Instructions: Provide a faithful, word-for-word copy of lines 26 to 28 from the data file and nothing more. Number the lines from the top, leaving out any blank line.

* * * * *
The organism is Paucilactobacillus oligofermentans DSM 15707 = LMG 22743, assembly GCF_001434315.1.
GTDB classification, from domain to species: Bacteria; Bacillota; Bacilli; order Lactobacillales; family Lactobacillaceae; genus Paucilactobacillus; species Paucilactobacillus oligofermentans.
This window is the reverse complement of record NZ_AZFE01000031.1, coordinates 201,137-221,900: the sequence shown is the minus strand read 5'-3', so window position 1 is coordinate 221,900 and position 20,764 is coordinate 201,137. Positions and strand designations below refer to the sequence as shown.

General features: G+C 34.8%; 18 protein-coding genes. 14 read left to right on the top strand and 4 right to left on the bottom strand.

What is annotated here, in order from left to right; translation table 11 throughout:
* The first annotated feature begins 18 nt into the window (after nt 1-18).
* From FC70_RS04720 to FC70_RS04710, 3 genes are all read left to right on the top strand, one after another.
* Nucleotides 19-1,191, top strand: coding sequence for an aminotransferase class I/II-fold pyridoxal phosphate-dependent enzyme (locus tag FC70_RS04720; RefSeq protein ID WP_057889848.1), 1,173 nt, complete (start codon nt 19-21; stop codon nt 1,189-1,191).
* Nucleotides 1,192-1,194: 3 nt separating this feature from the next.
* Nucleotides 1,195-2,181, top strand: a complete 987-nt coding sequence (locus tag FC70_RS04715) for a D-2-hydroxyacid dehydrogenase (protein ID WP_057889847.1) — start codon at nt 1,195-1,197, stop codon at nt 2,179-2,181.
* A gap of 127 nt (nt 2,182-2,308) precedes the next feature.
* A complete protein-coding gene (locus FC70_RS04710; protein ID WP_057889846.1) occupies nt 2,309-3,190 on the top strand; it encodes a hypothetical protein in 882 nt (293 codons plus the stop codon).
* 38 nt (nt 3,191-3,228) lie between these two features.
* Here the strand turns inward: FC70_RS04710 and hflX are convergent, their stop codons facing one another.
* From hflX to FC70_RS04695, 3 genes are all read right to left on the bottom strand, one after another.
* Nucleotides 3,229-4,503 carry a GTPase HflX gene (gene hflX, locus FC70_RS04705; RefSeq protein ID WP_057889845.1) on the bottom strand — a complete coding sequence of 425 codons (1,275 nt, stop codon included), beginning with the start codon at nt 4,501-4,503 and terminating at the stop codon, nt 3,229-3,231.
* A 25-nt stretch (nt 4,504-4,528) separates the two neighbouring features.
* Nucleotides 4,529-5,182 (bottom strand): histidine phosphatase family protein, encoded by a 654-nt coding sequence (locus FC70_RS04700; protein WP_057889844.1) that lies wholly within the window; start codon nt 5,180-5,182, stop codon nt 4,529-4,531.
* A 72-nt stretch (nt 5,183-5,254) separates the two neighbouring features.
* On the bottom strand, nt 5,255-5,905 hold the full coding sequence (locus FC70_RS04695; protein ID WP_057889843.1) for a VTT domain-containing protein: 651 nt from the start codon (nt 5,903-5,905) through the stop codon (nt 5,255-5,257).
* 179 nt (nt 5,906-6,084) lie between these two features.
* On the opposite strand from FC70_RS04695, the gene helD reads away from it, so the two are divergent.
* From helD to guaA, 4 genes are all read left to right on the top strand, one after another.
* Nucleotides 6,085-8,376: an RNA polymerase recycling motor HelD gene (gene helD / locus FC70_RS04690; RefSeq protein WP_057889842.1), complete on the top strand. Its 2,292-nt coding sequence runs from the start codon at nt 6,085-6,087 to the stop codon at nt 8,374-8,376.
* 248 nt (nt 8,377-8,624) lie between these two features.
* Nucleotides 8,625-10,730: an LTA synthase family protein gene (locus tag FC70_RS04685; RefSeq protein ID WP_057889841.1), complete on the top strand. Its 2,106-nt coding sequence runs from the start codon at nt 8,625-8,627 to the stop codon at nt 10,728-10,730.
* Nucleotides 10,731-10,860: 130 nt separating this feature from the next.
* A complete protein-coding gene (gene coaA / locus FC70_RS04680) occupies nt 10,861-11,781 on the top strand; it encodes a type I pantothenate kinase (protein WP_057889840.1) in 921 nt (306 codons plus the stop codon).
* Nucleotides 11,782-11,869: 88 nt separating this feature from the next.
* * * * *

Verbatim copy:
* Nucleotides 8,625-10,730: an LTA synthase family protein gene (locus tag FC70_RS04685; RefSeq protein ID WP_057889841.1), complete on the top strand. Its 2,106-nt coding sequence runs from the start codon at nt 8,625-8,627 to the stop codon at nt 10,728-10,730.
* Nucleotides 10,731-10,860: 130 nt separating this feature from the next.
* A complete protein-coding gene (gene coaA / locus FC70_RS04680) occupies nt 10,861-11,781 on the top strand; it encodes a type I pantothenate kinase (protein WP_057889840.1) in 921 nt (306 codons plus the stop codon).